Performance & drive
What it’s like to drive, and how quiet it is
We’ve sampled the 1.4 TSI 245 eHybrid in the latest Cupra Leon but not in the Formentor. Expect it to feel brisk rather than thrillingly quick, but, thanks to the swell of low-end shove added by the electric motor, effortless in everyday driving. And it’s a plug-in, so it should do around 30 miles on battery power alone.
But for real performance, you’ll want the 2.0 TSI 310 4Drive. This engine wakes up at 2000rpm and then romps away to its 6500rpm red line. If you use the launch control system to maximise the car’s four-wheel-drive traction, Cupra says it’ll ping you from rest to 62mph in a smidge under five seconds – give or take, that’s the same as the BMW X2 M35i and Volkswagen T-Roc R.
There are two issues, though: the Formentor’s seven-speed dual-clutch auto ‘box is smooth but a little lazy to kick down gears, and the engine’s noise could be more exciting. It produces a sporty note, but it’s not hard-edged and invigorating like the T-Roc R’s is when you order the optional Akrapovic sports exhaust system.
Now, this is a tall-ish SUV, so there’s an element of the ham-fisted about its cornering routine compared with a truly lithe hot hatchback, but, like other good sports SUVs it’s effective. Take the steering, which is far nicer than the X2 M35i’s. It’s direct, accurate and even offers a little detail about the patination of the road surface, just so you can key into the surface more readily and feel its grip. And boy is there grip. Even in the wet it carries serious speed, and if you push beyond what’s available, just ease off the accelerator and it falls predictably back into line.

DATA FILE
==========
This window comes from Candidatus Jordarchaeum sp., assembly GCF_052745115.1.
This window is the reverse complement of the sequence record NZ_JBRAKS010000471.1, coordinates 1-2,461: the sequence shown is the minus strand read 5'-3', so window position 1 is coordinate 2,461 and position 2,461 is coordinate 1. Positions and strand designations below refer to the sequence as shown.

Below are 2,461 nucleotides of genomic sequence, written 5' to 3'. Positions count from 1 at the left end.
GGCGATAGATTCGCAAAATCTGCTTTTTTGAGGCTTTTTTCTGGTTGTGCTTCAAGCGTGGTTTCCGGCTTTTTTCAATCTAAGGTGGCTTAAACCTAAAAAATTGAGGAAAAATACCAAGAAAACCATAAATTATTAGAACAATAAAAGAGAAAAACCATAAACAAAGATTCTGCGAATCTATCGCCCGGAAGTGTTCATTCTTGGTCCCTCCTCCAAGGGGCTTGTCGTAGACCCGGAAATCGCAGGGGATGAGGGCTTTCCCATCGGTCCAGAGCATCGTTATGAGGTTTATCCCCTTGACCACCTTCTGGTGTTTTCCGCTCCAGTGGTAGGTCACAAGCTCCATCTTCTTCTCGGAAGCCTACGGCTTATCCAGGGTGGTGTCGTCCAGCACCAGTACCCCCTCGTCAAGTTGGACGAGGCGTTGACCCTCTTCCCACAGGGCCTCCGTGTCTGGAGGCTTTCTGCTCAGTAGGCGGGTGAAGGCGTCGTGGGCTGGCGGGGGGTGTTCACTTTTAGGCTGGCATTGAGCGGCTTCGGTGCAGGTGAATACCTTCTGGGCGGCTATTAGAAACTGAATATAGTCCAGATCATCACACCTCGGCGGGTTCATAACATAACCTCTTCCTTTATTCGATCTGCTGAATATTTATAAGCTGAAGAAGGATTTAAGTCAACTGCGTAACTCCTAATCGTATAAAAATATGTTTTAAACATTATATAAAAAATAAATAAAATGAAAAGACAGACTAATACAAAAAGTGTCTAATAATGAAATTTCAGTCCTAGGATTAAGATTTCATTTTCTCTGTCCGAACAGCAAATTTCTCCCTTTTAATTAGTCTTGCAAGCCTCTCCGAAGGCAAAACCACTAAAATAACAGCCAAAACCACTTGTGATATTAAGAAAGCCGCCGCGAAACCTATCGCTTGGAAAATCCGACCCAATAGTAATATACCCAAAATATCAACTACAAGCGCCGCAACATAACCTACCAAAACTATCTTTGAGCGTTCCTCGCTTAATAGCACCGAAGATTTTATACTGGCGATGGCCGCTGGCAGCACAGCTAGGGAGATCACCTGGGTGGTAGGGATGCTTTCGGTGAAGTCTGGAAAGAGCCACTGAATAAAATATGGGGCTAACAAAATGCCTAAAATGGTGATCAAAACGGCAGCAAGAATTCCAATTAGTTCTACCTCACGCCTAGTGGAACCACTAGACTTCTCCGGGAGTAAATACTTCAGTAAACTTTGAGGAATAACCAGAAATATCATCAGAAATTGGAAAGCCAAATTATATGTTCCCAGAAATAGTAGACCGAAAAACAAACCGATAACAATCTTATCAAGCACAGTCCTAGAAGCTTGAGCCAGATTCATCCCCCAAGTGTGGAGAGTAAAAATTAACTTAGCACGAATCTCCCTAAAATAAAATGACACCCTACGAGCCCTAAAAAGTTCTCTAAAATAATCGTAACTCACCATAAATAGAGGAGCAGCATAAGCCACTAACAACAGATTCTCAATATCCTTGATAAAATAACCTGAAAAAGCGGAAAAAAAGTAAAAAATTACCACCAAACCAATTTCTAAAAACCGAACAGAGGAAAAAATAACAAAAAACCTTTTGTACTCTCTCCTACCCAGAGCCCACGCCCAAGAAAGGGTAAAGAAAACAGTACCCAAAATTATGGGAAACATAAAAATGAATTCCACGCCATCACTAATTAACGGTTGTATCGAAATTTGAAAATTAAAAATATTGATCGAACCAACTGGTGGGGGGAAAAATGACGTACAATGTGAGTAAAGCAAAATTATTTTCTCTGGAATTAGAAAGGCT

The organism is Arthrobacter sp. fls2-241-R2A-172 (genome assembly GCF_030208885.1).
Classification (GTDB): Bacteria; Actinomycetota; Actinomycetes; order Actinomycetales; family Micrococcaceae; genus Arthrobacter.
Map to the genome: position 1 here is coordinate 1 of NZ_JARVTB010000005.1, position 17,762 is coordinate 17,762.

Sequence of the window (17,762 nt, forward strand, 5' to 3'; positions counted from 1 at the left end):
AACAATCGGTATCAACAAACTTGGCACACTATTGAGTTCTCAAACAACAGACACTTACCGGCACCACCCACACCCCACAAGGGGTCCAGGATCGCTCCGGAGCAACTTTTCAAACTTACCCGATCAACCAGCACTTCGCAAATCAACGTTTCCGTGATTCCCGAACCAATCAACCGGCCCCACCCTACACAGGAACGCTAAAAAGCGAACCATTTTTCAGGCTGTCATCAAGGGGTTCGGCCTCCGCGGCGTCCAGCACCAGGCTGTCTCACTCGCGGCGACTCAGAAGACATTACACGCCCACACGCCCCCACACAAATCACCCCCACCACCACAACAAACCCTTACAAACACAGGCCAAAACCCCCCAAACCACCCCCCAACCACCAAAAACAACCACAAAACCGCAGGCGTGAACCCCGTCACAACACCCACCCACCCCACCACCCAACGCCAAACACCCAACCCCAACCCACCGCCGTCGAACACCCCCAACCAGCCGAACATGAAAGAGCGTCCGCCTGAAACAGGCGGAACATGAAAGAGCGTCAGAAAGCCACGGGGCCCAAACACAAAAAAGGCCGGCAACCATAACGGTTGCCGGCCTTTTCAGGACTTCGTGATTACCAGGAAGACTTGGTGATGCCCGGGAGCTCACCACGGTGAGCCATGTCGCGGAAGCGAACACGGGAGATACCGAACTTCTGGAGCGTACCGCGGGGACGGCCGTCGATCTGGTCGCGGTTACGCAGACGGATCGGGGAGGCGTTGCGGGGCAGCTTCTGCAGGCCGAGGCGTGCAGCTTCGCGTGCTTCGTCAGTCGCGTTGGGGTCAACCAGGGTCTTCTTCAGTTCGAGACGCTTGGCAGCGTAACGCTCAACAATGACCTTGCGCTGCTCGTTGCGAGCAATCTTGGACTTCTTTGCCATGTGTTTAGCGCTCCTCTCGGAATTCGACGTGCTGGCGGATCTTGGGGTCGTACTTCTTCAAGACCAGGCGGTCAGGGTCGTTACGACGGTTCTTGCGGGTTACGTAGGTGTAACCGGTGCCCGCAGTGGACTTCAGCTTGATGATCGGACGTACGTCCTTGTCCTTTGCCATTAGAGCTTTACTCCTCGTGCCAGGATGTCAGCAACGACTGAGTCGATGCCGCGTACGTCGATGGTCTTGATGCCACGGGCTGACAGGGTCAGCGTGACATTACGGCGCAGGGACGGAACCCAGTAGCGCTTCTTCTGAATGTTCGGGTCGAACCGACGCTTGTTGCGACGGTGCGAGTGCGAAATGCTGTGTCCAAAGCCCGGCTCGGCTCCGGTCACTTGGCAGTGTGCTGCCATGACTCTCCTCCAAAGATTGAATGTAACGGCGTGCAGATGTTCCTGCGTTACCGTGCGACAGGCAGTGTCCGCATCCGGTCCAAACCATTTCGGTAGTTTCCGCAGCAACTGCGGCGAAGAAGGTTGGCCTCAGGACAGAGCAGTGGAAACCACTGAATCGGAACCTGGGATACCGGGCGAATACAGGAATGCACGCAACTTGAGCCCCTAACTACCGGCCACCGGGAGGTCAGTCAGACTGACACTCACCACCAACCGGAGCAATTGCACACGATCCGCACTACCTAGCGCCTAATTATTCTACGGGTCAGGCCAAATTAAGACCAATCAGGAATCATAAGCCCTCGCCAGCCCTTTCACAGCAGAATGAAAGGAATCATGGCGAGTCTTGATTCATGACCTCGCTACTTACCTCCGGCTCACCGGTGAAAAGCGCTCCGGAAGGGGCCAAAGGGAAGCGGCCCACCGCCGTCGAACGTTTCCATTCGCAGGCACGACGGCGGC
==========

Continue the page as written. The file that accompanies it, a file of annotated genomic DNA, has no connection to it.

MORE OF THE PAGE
The body control is also great for a car of such stature. The adjustable dampers fitted to our test car (and standard from V3 trim) have three simple default modes to choose from, but if you’re feeling dedicated you can play about fine-tuning them from the multiple sub-settings.
As you crank them up to their stiffest settings they do an ever more impressive job of maintaining stability over bumpy roads, and even in Cupra mode the ride isn’t so cruel it’ll addle your brain. That said, Comfort mode is the one you want for the smoothest passage; it’s still a little firmer than the best-riding family SUVs but not brusque, and much more supple than the jittery X2 M35i.
There’s a reasonable amount of road and wind noise at speed – although our test day was wet, corrupting any assessments somewhat. The brakes are great and the solid feel of the brake pedal gives plenty of confidence, but there’s also progression to the brakes when needed.
A classic performance car from Ford: fast, fun and fantastic v...
No other SUV offers as much performance for the money. Just be...
Blends the decent practicality of the regular T-Roc...
BMW X2 M35i